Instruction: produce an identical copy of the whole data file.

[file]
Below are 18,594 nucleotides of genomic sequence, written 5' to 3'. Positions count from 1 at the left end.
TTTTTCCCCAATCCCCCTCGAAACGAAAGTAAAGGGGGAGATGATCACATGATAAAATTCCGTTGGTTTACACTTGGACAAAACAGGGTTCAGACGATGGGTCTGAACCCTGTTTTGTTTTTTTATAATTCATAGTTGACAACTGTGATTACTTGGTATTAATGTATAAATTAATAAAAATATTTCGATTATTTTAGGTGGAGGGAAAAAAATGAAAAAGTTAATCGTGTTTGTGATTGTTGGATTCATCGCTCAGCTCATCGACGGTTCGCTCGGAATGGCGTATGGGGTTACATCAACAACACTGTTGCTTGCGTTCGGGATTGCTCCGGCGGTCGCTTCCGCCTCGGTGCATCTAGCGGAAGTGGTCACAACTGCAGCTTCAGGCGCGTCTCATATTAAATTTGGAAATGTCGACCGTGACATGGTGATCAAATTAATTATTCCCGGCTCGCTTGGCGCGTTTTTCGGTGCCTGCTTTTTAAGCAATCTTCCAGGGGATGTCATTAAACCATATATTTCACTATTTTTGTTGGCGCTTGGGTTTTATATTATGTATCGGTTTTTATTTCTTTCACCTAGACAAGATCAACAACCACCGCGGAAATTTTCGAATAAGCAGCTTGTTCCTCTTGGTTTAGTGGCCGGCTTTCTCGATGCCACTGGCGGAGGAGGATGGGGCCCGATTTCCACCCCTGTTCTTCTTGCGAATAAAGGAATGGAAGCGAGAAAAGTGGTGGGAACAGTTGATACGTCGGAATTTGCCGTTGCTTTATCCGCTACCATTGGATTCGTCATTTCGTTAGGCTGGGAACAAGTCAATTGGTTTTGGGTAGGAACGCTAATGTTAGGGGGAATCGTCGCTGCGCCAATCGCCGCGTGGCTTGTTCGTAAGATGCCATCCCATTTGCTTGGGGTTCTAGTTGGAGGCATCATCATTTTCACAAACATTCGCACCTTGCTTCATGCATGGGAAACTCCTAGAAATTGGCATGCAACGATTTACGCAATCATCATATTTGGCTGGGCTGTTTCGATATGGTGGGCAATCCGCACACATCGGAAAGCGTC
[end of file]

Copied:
Below are 18,594 nucleotides of genomic sequence, written 5' to 3'. Positions count from 1 at the left end.
TTTTTCCCCAATCCCCCTCGAAACGAAAGTAAAGGGGGAGATGATCACATGATAAAATTCCGTTGGTTTACACTTGGACAAAACAGGGTTCAGACGATGGGTCTGAACCCTGTTTTGTTTTTTTATAATTCATAGTTGACAACTGTGATTACTTGGTATTAATGTATAAATTAATAAAAATATTTCGATTATTTTAGGTGGAGGGAAAAAAATGAAAAAGTTAATCGTGTTTGTGATTGTTGGATTCATCGCTCAGCTCATCGACGGTTCGCTCGGAATGGCGTATGGGGTTACATCAACAACACTGTTGCTTGCGTTCGGGATTGCTCCGGCGGTCGCTTCCGCCTCGGTGCATCTAGCGGAAGTGGTCACAACTGCAGCTTCAGGCGCGTCTCATATTAAATTTGGAAATGTCGACCGTGACATGGTGATCAAATTAATTATTCCCGGCTCGCTTGGCGCGTTTTTCGGTGCCTGCTTTTTAAGCAATCTTCCAGGGGATGTCATTAAACCATATATTTCACTATTTTTGTTGGCGCTTGGGTTTTATATTATGTATCGGTTTTTATTTCTTTCACCTAGACAAGATCAACAACCACCGCGGAAATTTTCGAATAAGCAGCTTGTTCCTCTTGGTTTAGTGGCCGGCTTTCTCGATGCCACTGGCGGAGGAGGATGGGGCCCGATTTCCACCCCTGTTCTTCTTGCGAATAAAGGAATGGAAGCGAGAAAAGTGGTGGGAACAGTTGATACGTCGGAATTTGCCGTTGCTTTATCCGCTACCATTGGATTCGTCATTTCGTTAGGCTGGGAACAAGTCAATTGGTTTTGGGTAGGAACGCTAATGTTAGGGGGAATCGTCGCTGCGCCAATCGCCGCGTGGCTTGTTCGTAAGATGCCATCCCATTTGCTTGGGGTTCTAGTTGGAGGCATCATCATTTTCACAAACATTCGCACCTTGCTTCATGCATGGGAAACTCCTAGAAATTGGCATGCAACGATTTACGCAATCATCATATTTGGCTGGGCTGTTTCGATATGGTGGGCAATCCGCACACATCGGAAAGCGTC